fine distinctions. It can convey complex ideas. It can describe subtle relationships. But if

abused, it can do just the opposite. Let me first give you a couple of examples of the first

category of these lapses in grammar and logic—which are the same thing—dangling phrases

and clauses, and drifting adjectives. Here are three examples from Strunk and White: “Being

in a dilapidated condition, I was able to sell the house very easily.” “Wondering irresolutely

what to do next, the clock struck twelve.” “As a mother of five, with another on the way, my

ironing board is always up.” And this one I got from a birdwatcher, who happens to be a

relative: “Using binoculars, the birds fill the viewing area and their heads and mouths are right

before my eyes.” The image of these birds using binoculars is an intriguing one. “Based on” is

frequently similarly misplaced or abused, hung out there somewhere in limbo. It‟s a favorite

usage of lawyers and technical witnesses: “Based on this background, we had decided—.” I

like the image of “we” based on a background—whatever that means.                “Based on the

foregoing, action will be deferred.” Use of the passive voice makes that one even more

constipated. How about: “On the basis of these considerations, we will do such-and-such?”

       Another rampant abuse of logic that you can find everyday if only you‟re sensitive to it

is the misplacing of “only.” Decades ago there was a movie with Silvia Sydney and John

Garfield, called “You Only Live Once.” Surely it‟s not only living that one does once. You

have your first romance only once. Try to put the “only” next to the word to which it applies.

You live only once. That makes sense. Here‟s one from a Board draft, which of course did not
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get out to the public because I saw it first: “The Board [that‟s the CAB] can only amend a

certificate after a hearing.” They were clearly not saying what they meant. And, indeed, what

they said was wrong. The Board can do a lot of things to a certificate, after a hearing. It isn‟t

that it can only amend it. It can grant it. It can rescind it. It can burn it. What they clearly

meant was, “The Board can amend a certificate only after a hearing.” One of my successors as

Dean of the College of Arts and Sciences, who shall be nameless, was quoted (misquoted, I am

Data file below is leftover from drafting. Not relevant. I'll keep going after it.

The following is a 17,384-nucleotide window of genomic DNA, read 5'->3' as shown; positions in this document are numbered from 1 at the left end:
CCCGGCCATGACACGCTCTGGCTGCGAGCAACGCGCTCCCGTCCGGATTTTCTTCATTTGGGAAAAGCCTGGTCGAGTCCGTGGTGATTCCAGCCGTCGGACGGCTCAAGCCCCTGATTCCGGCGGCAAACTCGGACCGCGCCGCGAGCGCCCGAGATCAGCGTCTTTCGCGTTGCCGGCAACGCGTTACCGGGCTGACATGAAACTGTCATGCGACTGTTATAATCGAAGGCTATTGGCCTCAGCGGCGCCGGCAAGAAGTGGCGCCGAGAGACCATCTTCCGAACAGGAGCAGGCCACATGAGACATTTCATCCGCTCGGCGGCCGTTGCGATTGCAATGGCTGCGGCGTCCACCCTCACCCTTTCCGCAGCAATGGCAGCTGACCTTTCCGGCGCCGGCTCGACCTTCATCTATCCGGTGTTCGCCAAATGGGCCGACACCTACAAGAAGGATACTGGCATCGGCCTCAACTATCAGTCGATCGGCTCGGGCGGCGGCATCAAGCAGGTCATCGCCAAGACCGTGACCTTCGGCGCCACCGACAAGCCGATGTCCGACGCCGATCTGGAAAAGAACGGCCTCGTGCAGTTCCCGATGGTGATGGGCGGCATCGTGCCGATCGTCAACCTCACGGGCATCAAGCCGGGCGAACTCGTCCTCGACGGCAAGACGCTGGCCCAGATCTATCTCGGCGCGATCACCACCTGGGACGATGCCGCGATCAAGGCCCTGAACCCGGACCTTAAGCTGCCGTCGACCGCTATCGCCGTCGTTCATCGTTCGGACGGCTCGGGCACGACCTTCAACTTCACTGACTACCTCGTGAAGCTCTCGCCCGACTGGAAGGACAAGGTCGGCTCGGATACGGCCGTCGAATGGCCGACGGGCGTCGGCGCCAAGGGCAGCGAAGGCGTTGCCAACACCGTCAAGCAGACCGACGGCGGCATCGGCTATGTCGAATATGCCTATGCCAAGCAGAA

sure) as having spoken deprecatingly about Cornell graduates who have “only studied

accounting.” Well, what would he have them do with accounting besides study it, while in

school? Consume it? Play frisbee with it? Obviously what he meant, and deprecated, was that

they were studying only accounting. Here‟s one from a TV news report: “The plot was only

discovered when police stopped a suspicious-looking driver.” It wasn‟t only discovered; it was

presumably also frustrated. Obviously what they meant was that the plot was discovered only

when the police—. Move your “onlies”; you‟ll enjoy it.

       My lawyers loved to use “nor” when they meant “or,” so that they were constantly

committing double negatives: “The application doesn‟t disclose X, nor Y.” There was a

cartoon in the New Yorker, of a woman with a coat and her bags packed, walking out of a room.

She turns to her husband and says, “I‟m leaving you.” He says, “I could care less.” She says,

“Exactly. That‟s why I‟m leaving you. Your slovenly rhetoric.” Obviously what he meant

was, “I couldn’t care less.”

       Then there are malapropisms. Some of our lawyers insisted on using “mitigate” when

they meant “militate.” When something militates against something else, it tends to operate

against it or to counteract it. When it mitigates something else, it makes it less severe or harsh.
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       Closely related is the blurring of useful distinctions. “Diction” is or used to be a very

useful word.    Today, or for the last thirty years, it has been used as synonymous with

“enunciation.” But if “diction” is the same as “enunciation,” who needs diction? And what are

we going to use for the word “diction,” which means “choice of words”? Example: In The

Pirates of Penzance, the Major General says, “I‟m telling a terrible story/But it doesn‟t

diminish my glory/For they would have taken my daughters/Over the billowy waters/If I hadn‟t

in elegant diction/Engaged in an elegant fiction/Which is not in the same category as telling a

terrible, terrible story.” I recall happily a radio announcer, David Ross, who did indeed

enunciate elegantly, receiving an award for “diction”: the conferrers of the award should have